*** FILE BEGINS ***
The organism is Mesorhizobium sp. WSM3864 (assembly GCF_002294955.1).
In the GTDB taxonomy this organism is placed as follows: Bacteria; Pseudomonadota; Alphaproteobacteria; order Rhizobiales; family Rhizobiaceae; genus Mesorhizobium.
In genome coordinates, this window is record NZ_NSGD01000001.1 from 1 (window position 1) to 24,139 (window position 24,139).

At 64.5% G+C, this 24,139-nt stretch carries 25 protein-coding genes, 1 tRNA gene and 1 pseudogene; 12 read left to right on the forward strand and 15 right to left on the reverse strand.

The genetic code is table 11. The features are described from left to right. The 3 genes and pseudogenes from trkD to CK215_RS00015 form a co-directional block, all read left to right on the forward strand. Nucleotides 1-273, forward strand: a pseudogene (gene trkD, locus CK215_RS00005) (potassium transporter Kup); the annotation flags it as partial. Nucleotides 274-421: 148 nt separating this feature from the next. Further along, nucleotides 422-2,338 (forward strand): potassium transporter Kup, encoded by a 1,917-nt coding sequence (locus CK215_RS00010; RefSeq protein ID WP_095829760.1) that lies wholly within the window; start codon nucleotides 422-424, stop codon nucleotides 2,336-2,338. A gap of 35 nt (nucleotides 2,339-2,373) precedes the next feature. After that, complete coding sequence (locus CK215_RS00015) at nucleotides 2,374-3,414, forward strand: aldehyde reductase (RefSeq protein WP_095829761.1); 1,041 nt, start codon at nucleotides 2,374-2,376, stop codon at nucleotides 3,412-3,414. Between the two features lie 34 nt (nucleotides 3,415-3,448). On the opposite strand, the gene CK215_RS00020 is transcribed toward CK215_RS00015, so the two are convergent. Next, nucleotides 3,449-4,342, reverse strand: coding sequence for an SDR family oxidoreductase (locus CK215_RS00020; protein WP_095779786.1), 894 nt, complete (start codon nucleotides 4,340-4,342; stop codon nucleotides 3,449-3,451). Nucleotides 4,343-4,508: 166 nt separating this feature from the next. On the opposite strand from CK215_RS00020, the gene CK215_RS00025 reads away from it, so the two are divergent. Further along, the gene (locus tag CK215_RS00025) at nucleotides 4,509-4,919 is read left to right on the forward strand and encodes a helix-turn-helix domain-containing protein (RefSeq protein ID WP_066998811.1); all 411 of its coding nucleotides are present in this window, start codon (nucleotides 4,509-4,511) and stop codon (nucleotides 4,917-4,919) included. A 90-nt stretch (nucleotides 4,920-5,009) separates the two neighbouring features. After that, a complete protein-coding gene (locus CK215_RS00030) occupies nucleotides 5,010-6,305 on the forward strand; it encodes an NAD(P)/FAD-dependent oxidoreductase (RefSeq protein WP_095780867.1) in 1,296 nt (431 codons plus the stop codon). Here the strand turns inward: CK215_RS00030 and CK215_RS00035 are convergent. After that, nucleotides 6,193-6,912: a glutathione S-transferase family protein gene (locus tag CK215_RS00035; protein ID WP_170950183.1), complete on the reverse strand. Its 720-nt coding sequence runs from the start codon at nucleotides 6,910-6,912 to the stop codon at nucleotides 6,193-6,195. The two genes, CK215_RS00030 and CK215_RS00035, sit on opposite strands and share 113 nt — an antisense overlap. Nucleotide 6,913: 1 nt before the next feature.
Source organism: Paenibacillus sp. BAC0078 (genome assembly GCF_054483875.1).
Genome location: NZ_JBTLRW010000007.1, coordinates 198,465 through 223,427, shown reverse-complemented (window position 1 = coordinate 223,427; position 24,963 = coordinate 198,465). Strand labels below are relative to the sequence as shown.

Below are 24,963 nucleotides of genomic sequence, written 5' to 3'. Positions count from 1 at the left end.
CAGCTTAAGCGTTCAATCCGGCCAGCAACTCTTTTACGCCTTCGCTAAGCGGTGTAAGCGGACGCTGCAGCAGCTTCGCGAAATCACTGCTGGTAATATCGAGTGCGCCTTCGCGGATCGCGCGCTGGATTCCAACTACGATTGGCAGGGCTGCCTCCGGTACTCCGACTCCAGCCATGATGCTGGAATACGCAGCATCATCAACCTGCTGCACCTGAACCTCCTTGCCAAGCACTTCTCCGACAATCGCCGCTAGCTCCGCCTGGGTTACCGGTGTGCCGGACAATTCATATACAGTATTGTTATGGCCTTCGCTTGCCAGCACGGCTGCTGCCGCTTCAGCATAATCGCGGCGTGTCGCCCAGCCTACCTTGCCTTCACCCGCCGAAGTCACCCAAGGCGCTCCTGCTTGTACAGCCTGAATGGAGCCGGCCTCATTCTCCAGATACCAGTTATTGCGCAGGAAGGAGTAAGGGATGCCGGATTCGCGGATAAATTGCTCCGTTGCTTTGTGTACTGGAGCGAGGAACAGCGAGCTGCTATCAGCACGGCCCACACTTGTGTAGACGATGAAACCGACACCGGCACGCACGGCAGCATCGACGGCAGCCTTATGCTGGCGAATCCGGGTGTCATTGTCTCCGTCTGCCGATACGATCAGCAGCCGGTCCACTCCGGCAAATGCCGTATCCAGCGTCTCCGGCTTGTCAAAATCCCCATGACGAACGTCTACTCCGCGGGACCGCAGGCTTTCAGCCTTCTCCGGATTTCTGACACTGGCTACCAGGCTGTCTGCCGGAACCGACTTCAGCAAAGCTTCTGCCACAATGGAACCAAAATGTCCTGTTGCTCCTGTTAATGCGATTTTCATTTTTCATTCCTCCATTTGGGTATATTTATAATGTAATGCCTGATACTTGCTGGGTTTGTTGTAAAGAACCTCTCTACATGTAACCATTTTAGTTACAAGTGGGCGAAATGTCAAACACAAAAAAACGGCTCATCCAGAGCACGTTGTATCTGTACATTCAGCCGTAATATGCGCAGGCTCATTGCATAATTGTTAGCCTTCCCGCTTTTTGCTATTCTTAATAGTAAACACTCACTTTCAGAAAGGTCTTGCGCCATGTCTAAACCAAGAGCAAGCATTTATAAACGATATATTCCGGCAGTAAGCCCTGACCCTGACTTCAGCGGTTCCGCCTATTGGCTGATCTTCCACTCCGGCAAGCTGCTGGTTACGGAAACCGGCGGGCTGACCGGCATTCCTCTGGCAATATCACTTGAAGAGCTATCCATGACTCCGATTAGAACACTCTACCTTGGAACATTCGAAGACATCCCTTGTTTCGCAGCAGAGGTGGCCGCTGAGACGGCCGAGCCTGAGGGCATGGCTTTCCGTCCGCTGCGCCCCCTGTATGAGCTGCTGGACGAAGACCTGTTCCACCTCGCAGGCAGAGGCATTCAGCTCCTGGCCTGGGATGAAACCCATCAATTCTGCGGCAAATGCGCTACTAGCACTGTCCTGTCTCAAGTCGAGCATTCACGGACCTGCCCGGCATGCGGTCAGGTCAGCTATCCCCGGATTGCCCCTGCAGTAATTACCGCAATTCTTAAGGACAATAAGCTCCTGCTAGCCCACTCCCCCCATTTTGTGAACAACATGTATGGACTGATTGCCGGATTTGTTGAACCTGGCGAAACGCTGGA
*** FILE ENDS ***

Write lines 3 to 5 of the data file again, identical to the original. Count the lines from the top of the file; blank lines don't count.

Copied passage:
In genome coordinates, this window is record NZ_NSGD01000001.1 from 1 (window position 1) to 24,139 (window position 24,139).

At 64.5% G+C, this 24,139-nt stretch carries 25 protein-coding genes, 1 tRNA gene and 1 pseudogene; 12 read left to right on the forward strand and 15 right to left on the reverse strand.

The genetic code is table 11. The features are described from left to right. The 3 genes and pseudogenes from trkD to CK215_RS00015 form a co-directional block, all read left to right on the forward strand. Nucleotides 1-273, forward strand: a pseudogene (gene trkD, locus CK215_RS00005) (potassium transporter Kup); the annotation flags it as partial. Nucleotides 274-421: 148 nt separating this feature from the next. Further along, nucleotides 422-2,338 (forward strand): potassium transporter Kup, encoded by a 1,917-nt coding sequence (locus CK215_RS00010; RefSeq protein ID WP_095829760.1) that lies wholly within the window; start codon nucleotides 422-424, stop codon nucleotides 2,336-2,338. A gap of 35 nt (nucleotides 2,339-2,373) precedes the next feature. After that, complete coding sequence (locus CK215_RS00015) at nucleotides 2,374-3,414, forward strand: aldehyde reductase (RefSeq protein WP_095829761.1); 1,041 nt, start codon at nucleotides 2,374-2,376, stop codon at nucleotides 3,412-3,414. Between the two features lie 34 nt (nucleotides 3,415-3,448). On the opposite strand, the gene CK215_RS00020 is transcribed toward CK215_RS00015, so the two are convergent. Next, nucleotides 3,449-4,342, reverse strand: coding sequence for an SDR family oxidoreductase (locus CK215_RS00020; protein WP_095779786.1), 894 nt, complete (start codon nucleotides 4,340-4,342; stop codon nucleotides 3,449-3,451). Nucleotides 4,343-4,508: 166 nt separating this feature from the next. On the opposite strand from CK215_RS00020, the gene CK215_RS00025 reads away from it, so the two are divergent. Further along, the gene (locus tag CK215_RS00025) at nucleotides 4,509-4,919 is read left to right on the forward strand and encodes a helix-turn-helix domain-containing protein (RefSeq protein ID WP_066998811.1); all 411 of its coding nucleotides are present in this window, start codon (nucleotides 4,509-4,511) and stop codon (nucleotides 4,917-4,919) included. A 90-nt stretch (nucleotides 4,920-5,009) separates the two neighbouring features. After that, a complete protein-coding gene (locus CK215_RS00030) occupies nucleotides 5,010-6,305 on the forward strand; it encodes an NAD(P)/FAD-dependent oxidoreductase (RefSeq protein WP_095780867.1) in 1,296 nt (431 codons plus the stop codon). Here the strand turns inward: CK215_RS00030 and CK215_RS00035 are convergent. After that, nucleotides 6,193-6,912: a glutathione S-transferase family protein gene (locus tag CK215_RS00035; protein ID WP_170950183.1), complete on the reverse strand. Its 720-nt coding sequence runs from the start codon at nucleotides 6,910-6,912 to the stop codon at nucleotides 6,193-6,195. The two genes, CK215_RS00030 and CK215_RS00035, sit on opposite strands and share 113 nt — an antisense overlap. Nucleotide 6,913: 1 nt before the next feature.